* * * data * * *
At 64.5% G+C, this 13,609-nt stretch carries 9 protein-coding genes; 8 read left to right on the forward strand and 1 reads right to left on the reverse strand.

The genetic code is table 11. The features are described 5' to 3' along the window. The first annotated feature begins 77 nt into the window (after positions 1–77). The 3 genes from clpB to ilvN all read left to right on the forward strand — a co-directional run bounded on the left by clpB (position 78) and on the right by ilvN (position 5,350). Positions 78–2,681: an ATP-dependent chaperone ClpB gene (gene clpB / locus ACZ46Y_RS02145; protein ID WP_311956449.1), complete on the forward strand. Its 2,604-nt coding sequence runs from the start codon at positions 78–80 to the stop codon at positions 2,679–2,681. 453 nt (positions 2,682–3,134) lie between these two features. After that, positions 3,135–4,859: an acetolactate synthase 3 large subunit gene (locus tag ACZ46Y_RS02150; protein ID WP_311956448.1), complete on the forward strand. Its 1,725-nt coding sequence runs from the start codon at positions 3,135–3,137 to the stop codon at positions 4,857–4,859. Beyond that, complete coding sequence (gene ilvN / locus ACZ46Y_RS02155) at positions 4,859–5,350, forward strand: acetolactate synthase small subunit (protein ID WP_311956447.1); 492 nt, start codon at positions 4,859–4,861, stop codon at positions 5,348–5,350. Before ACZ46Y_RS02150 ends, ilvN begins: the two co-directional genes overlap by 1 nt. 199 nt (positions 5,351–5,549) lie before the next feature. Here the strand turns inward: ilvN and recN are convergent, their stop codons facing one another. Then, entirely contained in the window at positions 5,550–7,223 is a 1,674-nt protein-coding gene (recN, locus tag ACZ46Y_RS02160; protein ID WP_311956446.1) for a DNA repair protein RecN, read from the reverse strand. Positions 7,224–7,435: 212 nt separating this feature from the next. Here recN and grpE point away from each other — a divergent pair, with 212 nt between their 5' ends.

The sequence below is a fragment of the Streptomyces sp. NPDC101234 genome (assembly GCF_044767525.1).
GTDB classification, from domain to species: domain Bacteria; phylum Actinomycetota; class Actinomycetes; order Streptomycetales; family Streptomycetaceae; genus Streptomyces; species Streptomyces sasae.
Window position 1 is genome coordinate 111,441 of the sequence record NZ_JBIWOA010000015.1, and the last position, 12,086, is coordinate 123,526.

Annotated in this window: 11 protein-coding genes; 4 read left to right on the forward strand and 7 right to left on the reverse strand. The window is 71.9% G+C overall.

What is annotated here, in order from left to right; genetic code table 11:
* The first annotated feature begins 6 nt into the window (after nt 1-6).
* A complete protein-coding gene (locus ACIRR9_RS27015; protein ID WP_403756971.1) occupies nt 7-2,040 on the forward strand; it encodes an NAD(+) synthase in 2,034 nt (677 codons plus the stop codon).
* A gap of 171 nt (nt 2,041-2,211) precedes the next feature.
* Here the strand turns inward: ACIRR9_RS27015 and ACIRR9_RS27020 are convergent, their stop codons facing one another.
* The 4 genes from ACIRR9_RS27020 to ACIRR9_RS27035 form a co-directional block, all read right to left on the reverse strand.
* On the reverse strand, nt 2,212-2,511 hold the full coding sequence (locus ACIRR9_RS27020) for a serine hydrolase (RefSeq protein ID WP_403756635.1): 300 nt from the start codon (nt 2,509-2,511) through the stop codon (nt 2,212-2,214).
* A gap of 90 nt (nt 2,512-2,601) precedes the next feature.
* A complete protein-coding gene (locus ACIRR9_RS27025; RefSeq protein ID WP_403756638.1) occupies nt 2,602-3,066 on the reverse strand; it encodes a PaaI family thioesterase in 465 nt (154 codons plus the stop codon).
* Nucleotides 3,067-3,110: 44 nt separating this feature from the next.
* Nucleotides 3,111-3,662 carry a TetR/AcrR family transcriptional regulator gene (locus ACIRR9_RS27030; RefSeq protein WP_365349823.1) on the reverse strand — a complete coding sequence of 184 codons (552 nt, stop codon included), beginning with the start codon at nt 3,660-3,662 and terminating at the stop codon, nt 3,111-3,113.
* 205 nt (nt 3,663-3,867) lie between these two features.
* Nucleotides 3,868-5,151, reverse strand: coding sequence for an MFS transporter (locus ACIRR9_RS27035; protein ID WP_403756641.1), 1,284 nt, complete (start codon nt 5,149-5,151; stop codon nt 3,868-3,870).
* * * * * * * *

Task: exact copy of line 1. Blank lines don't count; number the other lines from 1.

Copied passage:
At 64.5% G+C, this 13,609-nt stretch carries 9 protein-coding genes; 8 read left to right on the forward strand and 1 reads right to left on the reverse strand.